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Genesis - Nursery Cryme CD (album) cover




Symphonic Prog

4.42 | 3250 ratings

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5 stars Genesis was for a long time the band my friends liked in the 80's. I could never see the appeal, though "Mama" was kind of cool for its uniqueness among Top 40 pop tunes. I had no inkling of what Genesis had been in the past. If I had, I surely would have become a fan of the band a least for this album and the follow up, "Foxtrot". As it stands now, nearly thirty years since I first became familiar with the band, Genesis, "Nursery Cryme", "Foxtrot", and "Selling England by the Pound" stand out as a trio of some of the greatest examples of classic progressive rock, in my opinion, and are as essential as the trio of Yes albums, "The Yes Album", "Fragile", and "Close to the Edge".

Imagine a song with a background story, where the lyrics of the song are the events that occur at the end of the story. A young boy and a young girl approaching puberty go out to play croquet and she knocks his head off with the mallet. She calmly returns to her room and opens a musical box that played his favourite song, "Old King Cole". As she does, his spirit appears as an adult version of the boy and the spirit confesses his love and lust for the girl. Though he has only just been struck dead moments before, his spirit has waited the equivalent time of many years for the moment to be able to get to know her flesh, as it says. The song lyrics are entirely the words of the spirit. What they don't tell us is how the story ends. The nurse comes in, sees the spirit, and throws the musical box to the wall, destroying it and making the spirit vanish. What a concept!

The music to this story, "The Musical Box" is an adventure in itself. A very delicate beginning with clean electric guitars and Peter Gabriel singing softly, almost as if trying not to disturb a still water's surface with his voice and words. There's a beautiful part where a flute comes in and joins the guitars while Phil Collins keeps the percussion swift but soft. The shadow of a cloud passes over the music before it returns to its delicateness. "Play me my song," sings Gabriel and Collins adds, "Here it comes again." Then the music assumes a build in aggressive tone; the real drums and Tony Banks' organ warns that things are about to go crazy and with a scream, Hackett's guitar tears into a solo with the rhythm section galloping along. The song truly rocks here and it's no surprise that young future guitarists such as Edward Van Halen went to see Genesis live back in the day.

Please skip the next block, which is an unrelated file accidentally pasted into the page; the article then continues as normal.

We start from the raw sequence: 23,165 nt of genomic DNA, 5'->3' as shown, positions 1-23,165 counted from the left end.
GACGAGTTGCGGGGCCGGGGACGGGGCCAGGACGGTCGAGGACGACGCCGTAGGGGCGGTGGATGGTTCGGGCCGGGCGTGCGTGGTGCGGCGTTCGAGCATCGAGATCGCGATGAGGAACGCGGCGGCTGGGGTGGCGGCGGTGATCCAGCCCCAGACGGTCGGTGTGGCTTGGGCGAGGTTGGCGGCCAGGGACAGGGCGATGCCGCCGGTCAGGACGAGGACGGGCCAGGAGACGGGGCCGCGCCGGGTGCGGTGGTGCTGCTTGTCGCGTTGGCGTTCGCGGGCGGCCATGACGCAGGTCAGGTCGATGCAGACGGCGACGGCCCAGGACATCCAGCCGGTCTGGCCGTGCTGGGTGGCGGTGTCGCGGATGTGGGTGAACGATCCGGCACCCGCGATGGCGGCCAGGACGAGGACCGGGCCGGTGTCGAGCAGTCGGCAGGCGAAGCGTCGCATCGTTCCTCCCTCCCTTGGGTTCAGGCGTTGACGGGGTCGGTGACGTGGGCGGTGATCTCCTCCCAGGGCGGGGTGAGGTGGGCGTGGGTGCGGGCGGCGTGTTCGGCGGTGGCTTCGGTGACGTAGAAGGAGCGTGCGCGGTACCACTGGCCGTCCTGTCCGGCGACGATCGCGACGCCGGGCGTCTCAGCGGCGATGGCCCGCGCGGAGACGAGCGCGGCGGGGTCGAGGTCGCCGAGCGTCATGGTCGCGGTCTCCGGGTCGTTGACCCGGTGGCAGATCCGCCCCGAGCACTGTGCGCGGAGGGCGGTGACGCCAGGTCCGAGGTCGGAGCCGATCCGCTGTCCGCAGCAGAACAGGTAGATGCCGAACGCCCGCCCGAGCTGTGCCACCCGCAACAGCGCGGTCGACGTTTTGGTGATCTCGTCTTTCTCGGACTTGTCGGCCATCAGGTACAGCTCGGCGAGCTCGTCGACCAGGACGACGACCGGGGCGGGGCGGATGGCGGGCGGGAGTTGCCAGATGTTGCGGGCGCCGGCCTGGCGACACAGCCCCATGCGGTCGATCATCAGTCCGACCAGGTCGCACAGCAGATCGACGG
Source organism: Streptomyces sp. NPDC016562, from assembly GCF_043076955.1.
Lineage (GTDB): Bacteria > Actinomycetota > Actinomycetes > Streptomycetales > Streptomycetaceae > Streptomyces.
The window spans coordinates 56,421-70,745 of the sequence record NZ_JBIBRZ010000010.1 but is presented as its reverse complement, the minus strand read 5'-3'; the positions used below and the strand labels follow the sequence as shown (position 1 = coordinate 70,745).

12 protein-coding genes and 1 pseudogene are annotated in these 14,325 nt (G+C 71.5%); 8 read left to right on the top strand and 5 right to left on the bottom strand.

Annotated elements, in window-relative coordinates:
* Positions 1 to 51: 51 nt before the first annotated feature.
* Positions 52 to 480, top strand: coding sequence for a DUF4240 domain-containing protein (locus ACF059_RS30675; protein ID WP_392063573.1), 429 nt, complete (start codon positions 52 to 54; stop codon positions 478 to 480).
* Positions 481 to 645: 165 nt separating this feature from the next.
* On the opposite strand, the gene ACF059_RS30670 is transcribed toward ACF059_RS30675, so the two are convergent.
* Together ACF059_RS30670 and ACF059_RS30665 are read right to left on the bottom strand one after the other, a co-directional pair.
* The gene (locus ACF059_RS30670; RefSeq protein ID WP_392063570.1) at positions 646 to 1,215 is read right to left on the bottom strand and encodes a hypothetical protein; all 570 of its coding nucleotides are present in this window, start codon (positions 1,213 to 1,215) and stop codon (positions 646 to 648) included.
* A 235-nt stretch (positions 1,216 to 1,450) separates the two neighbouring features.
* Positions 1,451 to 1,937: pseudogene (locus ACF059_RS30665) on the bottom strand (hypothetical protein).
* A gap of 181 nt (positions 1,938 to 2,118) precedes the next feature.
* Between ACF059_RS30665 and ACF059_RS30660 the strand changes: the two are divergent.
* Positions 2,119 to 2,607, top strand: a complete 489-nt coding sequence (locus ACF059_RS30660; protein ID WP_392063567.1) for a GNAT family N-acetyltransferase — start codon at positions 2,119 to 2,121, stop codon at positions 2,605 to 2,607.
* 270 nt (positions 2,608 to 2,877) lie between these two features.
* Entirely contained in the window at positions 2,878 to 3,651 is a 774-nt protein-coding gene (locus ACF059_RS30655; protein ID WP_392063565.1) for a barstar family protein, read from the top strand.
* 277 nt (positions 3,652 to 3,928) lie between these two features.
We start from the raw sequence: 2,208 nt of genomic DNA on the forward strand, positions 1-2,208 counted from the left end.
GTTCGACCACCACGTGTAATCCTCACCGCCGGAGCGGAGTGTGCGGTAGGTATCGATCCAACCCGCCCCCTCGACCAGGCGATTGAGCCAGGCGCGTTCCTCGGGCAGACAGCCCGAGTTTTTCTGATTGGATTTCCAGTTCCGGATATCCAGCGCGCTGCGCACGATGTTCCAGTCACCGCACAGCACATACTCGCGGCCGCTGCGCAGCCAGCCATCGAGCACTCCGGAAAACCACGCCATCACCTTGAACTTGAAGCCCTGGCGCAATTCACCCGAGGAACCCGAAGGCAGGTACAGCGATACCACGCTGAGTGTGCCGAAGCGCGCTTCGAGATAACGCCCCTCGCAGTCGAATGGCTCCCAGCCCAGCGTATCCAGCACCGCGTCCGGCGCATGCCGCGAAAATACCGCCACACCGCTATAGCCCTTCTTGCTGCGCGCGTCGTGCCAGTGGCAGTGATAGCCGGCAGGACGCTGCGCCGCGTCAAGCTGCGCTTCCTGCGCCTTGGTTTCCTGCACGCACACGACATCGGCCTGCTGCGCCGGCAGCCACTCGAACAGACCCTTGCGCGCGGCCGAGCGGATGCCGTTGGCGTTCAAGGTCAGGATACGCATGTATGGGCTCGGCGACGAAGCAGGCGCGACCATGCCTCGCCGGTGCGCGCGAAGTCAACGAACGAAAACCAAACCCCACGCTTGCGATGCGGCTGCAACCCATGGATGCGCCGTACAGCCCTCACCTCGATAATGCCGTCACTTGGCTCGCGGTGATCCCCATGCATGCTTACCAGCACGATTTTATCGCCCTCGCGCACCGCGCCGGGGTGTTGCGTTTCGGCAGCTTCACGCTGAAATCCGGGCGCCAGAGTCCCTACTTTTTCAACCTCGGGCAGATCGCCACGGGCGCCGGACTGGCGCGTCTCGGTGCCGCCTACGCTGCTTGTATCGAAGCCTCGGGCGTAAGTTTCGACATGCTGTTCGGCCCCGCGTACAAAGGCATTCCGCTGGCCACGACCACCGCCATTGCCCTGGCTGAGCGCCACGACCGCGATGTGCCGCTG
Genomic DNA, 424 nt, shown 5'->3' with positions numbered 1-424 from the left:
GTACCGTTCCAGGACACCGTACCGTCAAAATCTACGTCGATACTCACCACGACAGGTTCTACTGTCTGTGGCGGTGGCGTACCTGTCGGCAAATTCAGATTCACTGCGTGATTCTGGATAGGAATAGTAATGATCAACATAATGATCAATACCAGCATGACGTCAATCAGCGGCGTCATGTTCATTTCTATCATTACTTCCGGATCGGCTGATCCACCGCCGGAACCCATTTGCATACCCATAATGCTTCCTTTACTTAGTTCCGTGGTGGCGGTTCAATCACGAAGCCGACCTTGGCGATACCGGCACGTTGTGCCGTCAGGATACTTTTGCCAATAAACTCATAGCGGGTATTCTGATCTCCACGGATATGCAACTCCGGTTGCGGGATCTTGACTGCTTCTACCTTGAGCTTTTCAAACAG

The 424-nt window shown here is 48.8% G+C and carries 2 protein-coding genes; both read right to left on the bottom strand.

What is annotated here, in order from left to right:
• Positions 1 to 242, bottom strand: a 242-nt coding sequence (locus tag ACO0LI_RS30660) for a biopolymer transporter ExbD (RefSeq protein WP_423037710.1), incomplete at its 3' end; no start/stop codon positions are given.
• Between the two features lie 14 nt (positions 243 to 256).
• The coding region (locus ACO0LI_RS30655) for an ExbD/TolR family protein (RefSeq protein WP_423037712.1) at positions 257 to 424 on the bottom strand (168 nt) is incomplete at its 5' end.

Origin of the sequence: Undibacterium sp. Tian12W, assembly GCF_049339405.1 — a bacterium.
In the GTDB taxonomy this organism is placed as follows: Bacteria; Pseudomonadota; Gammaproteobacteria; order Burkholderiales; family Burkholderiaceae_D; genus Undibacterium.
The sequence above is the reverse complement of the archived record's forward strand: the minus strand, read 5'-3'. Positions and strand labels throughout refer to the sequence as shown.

At this point we are hardly halfway through the first track and it continues with abrupt changes between the sad, unrequited desire of the boy's spirit and the more menacing aggression of its attempt to fulfill that desire. The song concludes with the aggression of a heavy prog band and the flourish of a symphony. A remarkable composition!

I also immensely enjoy "The Return of the Giant Hogweed" not only for its bizarre tale of Russian hogweeds threatening the existence of humanity on the British Isles but also for yet another example of a rock ensemble achieving fantastic things with their music. Here we are introduced to Hackett's finger tapping technique that he would use on a few Genesis songs, perhaps to greatest effect on "Supper's Ready" from "Foxtrot", a technique that the above mentioned young Van Halen would rework and turn into a classic guitar solo on his future band's debut album. "Hogweed" also features some premier music of this era of Genesis, including flute and piano, a beautiful classical piano break by Banks, some truly awesome music for guitar, piano, and drums, and Gabriel's theatrical vocal style which captures the mood of the story.

"The Fountain of Salmacis" is the third song in this mould of story told to incredible music. Though I personally don't enjoy it to the level of the two previous songs, it is still nevertheless a grand composition and once again features the finger tapping of Hackett, this time more pronounced as a guitar break.

The rest of the album is rounded out by shorter songs of varying appeal. "For Absent Friends" is a short and sweet and very English tune about an old couple who step into a church on a Sunday afternoon, a simple vignette of a moment in the lives of two English folk. "Harold the Barrel" is a vigorous and action-packed song about a restaurant owner who causes much calamity in town when he stands on a window ledge in preparation to jump. The music is fast and involved, and Gabriel and the band's vocals used to great effect in capturing this frantic tale. "Seven Stones" features lots of keyboard work on organ and Mellotrone by Banks. Gabriel seems to have some difficulty reaching the high notes here but this is still a very good example of a shorter progressive rock song, and I see this as being the precursor to "Can-Utility and the Coastliners" from "Foxtrot".

The only track that eludes settling into my memory is "Harlequin". Though I've heard it several times I can never recall the tune later. And "For Absent Friends" I don't usually choose to hear when selecting songs for mixed playlists. But the rest of the album is truly fantastic. I know many people see "Nursery Cryme" as the least impressive of the three albums, with the Genesis genius culminating in "Selling England"; however, I hold this album as my favourite and only just barely above "Foxtrot". A truly brilliant piece of work this album is and a must have!

FragileKings | 5/5 |


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